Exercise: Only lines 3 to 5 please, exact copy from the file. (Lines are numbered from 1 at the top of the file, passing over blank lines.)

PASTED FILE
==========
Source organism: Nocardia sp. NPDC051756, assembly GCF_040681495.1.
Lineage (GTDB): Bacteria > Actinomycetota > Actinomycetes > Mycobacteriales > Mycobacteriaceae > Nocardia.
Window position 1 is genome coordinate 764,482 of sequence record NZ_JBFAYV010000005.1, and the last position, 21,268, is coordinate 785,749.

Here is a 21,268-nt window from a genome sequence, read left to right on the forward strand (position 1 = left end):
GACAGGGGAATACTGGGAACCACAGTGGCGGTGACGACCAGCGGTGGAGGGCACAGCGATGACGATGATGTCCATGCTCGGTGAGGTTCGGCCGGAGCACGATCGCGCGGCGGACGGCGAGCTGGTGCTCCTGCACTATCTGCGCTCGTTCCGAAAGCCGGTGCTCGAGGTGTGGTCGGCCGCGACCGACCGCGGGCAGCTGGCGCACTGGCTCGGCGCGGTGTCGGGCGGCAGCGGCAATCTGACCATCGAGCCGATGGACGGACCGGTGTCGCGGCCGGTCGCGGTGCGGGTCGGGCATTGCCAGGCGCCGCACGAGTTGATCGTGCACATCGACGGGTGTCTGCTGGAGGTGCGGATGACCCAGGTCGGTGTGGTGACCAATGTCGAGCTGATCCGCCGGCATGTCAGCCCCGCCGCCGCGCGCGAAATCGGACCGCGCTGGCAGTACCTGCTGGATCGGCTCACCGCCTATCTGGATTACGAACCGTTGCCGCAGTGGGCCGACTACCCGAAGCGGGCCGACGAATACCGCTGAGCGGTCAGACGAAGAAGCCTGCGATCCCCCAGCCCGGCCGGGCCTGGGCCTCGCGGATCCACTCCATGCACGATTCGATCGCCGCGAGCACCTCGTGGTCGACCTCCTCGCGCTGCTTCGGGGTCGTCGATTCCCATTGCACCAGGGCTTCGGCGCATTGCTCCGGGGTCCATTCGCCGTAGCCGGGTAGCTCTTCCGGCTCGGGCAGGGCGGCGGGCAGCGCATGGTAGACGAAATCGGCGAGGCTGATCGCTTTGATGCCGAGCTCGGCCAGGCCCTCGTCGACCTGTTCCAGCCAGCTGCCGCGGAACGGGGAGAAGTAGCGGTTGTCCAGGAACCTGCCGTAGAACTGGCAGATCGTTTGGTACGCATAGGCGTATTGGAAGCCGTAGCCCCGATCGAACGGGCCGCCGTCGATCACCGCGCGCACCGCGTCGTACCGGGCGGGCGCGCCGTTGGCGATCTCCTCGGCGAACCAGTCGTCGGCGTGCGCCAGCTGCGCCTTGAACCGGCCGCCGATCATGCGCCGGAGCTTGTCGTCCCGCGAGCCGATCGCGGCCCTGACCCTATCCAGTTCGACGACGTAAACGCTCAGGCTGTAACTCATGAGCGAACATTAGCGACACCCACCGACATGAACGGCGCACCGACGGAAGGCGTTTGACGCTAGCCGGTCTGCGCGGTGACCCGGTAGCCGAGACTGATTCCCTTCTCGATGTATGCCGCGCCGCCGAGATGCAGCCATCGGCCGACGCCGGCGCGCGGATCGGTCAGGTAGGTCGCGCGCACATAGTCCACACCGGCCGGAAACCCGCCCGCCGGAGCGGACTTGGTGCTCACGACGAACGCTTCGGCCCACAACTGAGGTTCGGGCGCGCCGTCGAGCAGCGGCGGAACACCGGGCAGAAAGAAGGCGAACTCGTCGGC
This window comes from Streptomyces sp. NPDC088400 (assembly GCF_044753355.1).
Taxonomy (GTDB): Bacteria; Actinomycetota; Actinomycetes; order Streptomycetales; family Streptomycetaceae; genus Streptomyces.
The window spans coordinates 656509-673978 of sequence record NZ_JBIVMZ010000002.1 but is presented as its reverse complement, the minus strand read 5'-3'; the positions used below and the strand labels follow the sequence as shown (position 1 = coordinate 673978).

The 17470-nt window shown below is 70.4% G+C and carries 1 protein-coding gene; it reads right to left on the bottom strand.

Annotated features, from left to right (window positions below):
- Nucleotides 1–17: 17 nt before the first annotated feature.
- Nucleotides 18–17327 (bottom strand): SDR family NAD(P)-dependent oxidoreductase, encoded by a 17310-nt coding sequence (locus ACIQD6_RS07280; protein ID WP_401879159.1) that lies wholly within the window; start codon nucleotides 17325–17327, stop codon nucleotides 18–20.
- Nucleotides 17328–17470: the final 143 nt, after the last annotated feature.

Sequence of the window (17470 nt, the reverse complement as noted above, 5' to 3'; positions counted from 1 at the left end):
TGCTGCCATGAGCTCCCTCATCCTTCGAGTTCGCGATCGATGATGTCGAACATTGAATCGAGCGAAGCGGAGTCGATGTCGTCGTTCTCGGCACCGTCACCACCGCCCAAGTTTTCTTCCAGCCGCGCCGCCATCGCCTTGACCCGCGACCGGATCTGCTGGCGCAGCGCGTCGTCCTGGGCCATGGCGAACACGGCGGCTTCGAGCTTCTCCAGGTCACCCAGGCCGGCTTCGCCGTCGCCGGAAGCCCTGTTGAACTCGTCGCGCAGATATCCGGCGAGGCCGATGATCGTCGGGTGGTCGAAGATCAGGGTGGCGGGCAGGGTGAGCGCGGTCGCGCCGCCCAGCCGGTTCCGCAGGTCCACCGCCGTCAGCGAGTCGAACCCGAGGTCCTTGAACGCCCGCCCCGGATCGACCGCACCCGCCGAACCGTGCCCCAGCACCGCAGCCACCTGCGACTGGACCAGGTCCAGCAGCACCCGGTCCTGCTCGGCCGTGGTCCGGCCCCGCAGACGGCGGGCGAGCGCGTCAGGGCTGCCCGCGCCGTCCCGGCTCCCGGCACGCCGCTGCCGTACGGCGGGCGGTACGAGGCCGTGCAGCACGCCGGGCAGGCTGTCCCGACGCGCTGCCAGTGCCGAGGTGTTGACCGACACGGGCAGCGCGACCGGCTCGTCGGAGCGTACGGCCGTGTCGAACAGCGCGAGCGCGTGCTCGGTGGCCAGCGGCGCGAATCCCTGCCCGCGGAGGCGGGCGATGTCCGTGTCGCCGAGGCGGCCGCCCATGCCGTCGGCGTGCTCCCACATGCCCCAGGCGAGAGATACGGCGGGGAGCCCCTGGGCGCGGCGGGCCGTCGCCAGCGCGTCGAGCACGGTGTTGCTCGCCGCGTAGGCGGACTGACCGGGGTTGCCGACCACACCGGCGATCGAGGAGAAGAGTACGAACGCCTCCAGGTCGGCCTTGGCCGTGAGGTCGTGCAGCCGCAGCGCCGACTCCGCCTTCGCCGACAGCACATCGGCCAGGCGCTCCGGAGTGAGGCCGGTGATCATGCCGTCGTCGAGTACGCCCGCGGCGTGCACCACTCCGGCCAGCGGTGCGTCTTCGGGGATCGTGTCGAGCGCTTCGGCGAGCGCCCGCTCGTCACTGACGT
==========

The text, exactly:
Window position 1 is genome coordinate 764,482 of sequence record NZ_JBFAYV010000005.1, and the last position, 21,268, is coordinate 785,749.

Here is a 21,268-nt window from a genome sequence, read left to right on the forward strand (position 1 = left end):
GACAGGGGAATACTGGGAACCACAGTGGCGGTGACGACCAGCGGTGGAGGGCACAGCGATGACGATGATGTCCATGCTCGGTGAGGTTCGGCCGGAGCACGATCGCGCGGCGGACGGCGAGCTGGTGCTCCTGCACTATCTGCGCTCGTTCCGAAAGCCGGTGCTCGAGGTGTGGTCGGCCGCGACCGACCGCGGGCAGCTGGCGCACTGGCTCGGCGCGGTGTCGGGCGGCAGCGGCAATCTGACCATCGAGCCGATGGACGGACCGGTGTCGCGGCCGGTCGCGGTGCGGGTCGGGCATTGCCAGGCGCCGCACGAGTTGATCGTGCACATCGACGGGTGTCTGCTGGAGGTGCGGATGACCCAGGTCGGTGTGGTGACCAATGTCGAGCTGATCCGCCGGCATGTCAGCCCCGCCGCCGCGCGCGAAATCGGACCGCGCTGGCAGTACCTGCTGGATCGGCTCACCGCCTATCTGGATTACGAACCGTTGCCGCAGTGGGCCGACTACCCGAAGCGGGCCGACGAATACCGCTGAGCGGTCAGACGAAGAAGCCTGCGATCCCCCAGCCCGGCCGGGCCTGGGCCTCGCGGATCCACTCCATGCACGATTCGATCGCCGCGAGCACCTCGTGGTCGACCTCCTCGCGCTGCTTCGGGGTCGTCGATTCCCATTGCACCAGGGCTTCGGCGCATTGCTCCGGGGTCCATTCGCCGTAGCCGGGTAGCTCTTCCGGCTCGGGCAGGGCGGCGGGCAGCGCATGGTAGACGAAATCGGCGAGGCTGATCGCTTTGATGCCGAGCTCGGCCAGGCCCTCGTCGACCTGTTCCAGCCAGCTGCCGCGGAACGGGGAGAAGTAGCGGTTGTCCAGGAACCTGCCGTAGAACTGGCAGATCGTTTGGTACGCATAGGCGTATTGGAAGCCGTAGCCCCGATCGAACGGGCCGCCGTCGATCACCGCGCGCACCGCGTCGTACCGGGCGGGCGCGCCGTTGGCGATCTCCTCGGCGAACCAGTCGTCGGCGTGCGCCAGCTGCGCCTTGAACCGGCCGCCGATCATGCGCCGGAGCTTGTCGTCCCGCGAGCCGATCGCGGCCCTGACCCTATCCAGTTCGACGACGTAAACGCTCAGGCTGTAACTCATGAGCGAACATTAGCGACACCCACCGACATGAACGGCGCACCGACGGAAGGCGTTTGACGCTAGCCGGTCTGCGCGGTGACCCGGTAGCCGAGACTGATTCCCTTCTCGATGTATGCCGCGCCGCCGAGATGCAGCCATCGGCCGACGCCGGCGCGCGGATCGGTCAGGTAGGTCGCGCGCACATAGTCCACACCGGCCGGAAACCCGCCCGCCGGAGCGGACTTGGTGCTCACGACGAACGCTTCGGCCCACAACTGAGGTTCGGGCGCGCCGTCGAGCAGCGGCGGAACACCGGGCAGAAAGAAGGCGAACTCGTCGGC